• Water bottle: Wide-mouthed bottle that can be easily refilled from a boiled kettle. 750ml+. This is good to get on arrival as you want it to have a wide mouth and I haven’t seen a lot locally that fit the bill.


We will be staying in a large range of accommodation options from village home-stays, to simple tea-houses through to 4 star hotels. Thongs or light slip-on shoes are handy for when you head off to the toilet at night or to use in the shower.

Just a heads-up for showers on Trek: some are solar heated, but this is obviously weather dependant. So for the short trek of six days you may decide on a quick body-refresh but may not wash your hair. You can purchase shampoo etc in single sachets from road-side stalls in Kathmandu which means you don’t have to bring lots of bottles with you, but a small bottle of bodywash is helpful.


February is officially the last month of winter in Nepal and March brings slightly warmer weather and more sunshine. Prepare for generally cool conditions which will get cooler as we ascend through the mountains. Weather snap-shot:

  • Sunshine for about 8 hours per day
  • The daily temperature range is 5C to 26C
  • The evenings and nights get cold
  • Sunny, cloudy or cold days. Sometimes with rain.

The evenings are cool and electricity is unreliable. Warm layers and a good sleeping bag for the trek is advised. A beanie is a great idea – fun designs can be purchased in Nepal for a useful souvenir.

The Trek

  • Walking approximately up to 6 – 8 hours per day (for 5-6 days).
  • Your day pack will likely weigh 5-10 kg – it will be for your extra layers to wear, drink, snacks, camera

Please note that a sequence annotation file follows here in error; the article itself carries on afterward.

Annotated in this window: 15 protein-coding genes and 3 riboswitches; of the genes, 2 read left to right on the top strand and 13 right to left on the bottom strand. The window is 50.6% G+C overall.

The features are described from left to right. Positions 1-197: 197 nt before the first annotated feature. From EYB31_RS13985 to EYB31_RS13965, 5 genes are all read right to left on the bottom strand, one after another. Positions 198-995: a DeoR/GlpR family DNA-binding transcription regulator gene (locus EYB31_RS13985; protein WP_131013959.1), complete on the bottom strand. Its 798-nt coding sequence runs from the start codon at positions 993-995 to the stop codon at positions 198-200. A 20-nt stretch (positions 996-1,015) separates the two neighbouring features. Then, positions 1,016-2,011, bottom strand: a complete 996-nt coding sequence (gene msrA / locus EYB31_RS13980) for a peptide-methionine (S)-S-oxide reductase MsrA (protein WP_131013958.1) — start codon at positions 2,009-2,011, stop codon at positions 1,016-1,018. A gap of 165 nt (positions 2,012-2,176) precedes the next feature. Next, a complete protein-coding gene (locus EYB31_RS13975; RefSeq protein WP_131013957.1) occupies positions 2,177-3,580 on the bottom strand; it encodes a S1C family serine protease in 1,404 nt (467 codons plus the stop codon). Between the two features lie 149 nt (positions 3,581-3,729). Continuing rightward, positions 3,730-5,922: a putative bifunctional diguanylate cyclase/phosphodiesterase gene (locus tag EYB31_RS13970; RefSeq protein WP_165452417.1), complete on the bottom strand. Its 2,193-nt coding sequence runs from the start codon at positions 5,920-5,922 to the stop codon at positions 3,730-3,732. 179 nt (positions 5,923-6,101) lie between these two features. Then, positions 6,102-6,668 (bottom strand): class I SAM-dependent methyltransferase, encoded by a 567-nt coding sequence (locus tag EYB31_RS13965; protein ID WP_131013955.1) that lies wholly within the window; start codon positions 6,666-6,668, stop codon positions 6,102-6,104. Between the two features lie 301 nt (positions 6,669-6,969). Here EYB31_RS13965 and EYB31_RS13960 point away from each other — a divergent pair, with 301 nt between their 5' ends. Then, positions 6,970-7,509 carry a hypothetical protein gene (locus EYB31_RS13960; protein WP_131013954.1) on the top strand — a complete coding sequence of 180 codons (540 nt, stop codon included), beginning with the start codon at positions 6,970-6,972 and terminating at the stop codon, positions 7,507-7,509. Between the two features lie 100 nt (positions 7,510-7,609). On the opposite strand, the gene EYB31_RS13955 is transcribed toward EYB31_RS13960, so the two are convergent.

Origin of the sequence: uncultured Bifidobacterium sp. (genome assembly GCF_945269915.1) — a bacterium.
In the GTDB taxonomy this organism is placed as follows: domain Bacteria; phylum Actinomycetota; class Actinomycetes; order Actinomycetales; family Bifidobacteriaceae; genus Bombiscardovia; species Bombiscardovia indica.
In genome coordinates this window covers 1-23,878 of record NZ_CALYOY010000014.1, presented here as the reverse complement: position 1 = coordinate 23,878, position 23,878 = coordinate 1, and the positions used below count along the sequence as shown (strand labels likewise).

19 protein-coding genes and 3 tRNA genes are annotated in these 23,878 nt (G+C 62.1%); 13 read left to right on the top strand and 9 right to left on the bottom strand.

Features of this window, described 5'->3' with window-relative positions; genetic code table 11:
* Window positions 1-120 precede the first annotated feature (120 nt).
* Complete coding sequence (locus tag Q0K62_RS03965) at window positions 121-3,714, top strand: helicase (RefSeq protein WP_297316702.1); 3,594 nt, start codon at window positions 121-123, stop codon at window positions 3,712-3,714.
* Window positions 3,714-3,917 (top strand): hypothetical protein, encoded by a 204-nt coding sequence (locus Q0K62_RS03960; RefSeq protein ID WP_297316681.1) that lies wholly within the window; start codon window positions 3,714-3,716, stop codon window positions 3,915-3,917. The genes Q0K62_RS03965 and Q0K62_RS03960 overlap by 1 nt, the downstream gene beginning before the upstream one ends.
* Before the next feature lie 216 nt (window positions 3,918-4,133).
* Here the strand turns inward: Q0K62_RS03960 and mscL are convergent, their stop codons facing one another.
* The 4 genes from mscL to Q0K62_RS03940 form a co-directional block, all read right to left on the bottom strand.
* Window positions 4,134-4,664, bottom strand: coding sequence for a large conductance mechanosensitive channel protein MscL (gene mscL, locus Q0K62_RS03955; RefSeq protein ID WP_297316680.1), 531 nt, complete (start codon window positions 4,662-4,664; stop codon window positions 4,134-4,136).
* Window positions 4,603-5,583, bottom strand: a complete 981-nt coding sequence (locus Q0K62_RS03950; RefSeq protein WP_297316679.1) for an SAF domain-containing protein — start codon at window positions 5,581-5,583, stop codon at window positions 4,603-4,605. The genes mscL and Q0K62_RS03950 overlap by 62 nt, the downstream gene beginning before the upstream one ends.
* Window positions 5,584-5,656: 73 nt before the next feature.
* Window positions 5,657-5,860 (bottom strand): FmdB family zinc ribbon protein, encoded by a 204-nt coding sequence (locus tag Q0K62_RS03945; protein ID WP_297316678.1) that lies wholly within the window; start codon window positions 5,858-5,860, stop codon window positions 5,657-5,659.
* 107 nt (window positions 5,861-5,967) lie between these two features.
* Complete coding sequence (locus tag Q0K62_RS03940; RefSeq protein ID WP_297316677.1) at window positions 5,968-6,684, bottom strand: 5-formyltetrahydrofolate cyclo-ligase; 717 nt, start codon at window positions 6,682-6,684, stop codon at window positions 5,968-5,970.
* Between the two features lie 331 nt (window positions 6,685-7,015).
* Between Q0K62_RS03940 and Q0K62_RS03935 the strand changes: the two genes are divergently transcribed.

• Up to 12 kg can be given to a porter* to carry
  • The highest altitude is we reach is just under 5000m (Kyanjin Gomba 3850m, with optional extra trek to Kyanjin Ri 4773m).
  • Difficulty level: graded a 2 out of 4 (moderate difficulty). The chance of altitude sickness is low. If you are physically fit and already active, you should be able to manage without too much trouble. It is not recommended for children. It could challenge older people over 65 years old.
  • https://www.uptodate.com/contents/high-altitude-illness-including-mountain-sickness-beyond-the-basics

*We will be using local Porters and Guides for this trek – this provides employment for the local community. We will have one porter for every two trekkers: allow 10kg of extra belongings to be carried by the porter.

The Yoga

You just need something comfortable that you can move and stretch in. The classes will be tailored to suit the individual and will include active or restorative postures to suit the day’s activities. In the evenings or cooler conditions you might like to wear thermal garments under tracksuit pants and a t-shirt. As I can’t guarantee the temperature of the yoga halls (and we may be able to venture outside), it’s best to be prepared with long pants and comfortable long & short sleeve t-shirt options.

You can download a full example packing list here.

And if you have any other tips for packing that have really helped you, I’d love for you to leave a comment and let me know.

7 Problems Trekkers Face & How to Solve Them

Walking is the most popular recreational physical activity in Australia (ABS 2015). Almost half of Australians regularly walk for fitness (Roy Morgan 2018). And there’s good reason for this too – it has amazing health benefits. If there was a pill that could provide half the benefits a good dose of physical activity can, it would be the hottest seller on the market! According to the Australian Department of Health and Human Services, there’s a mountain of benefits that increasing our walking and physical activity can provide:

  • Reducing the risk of heart attack, type 2 diabetes & some cancers
  • Controlling and reducing the risk of osteoporosis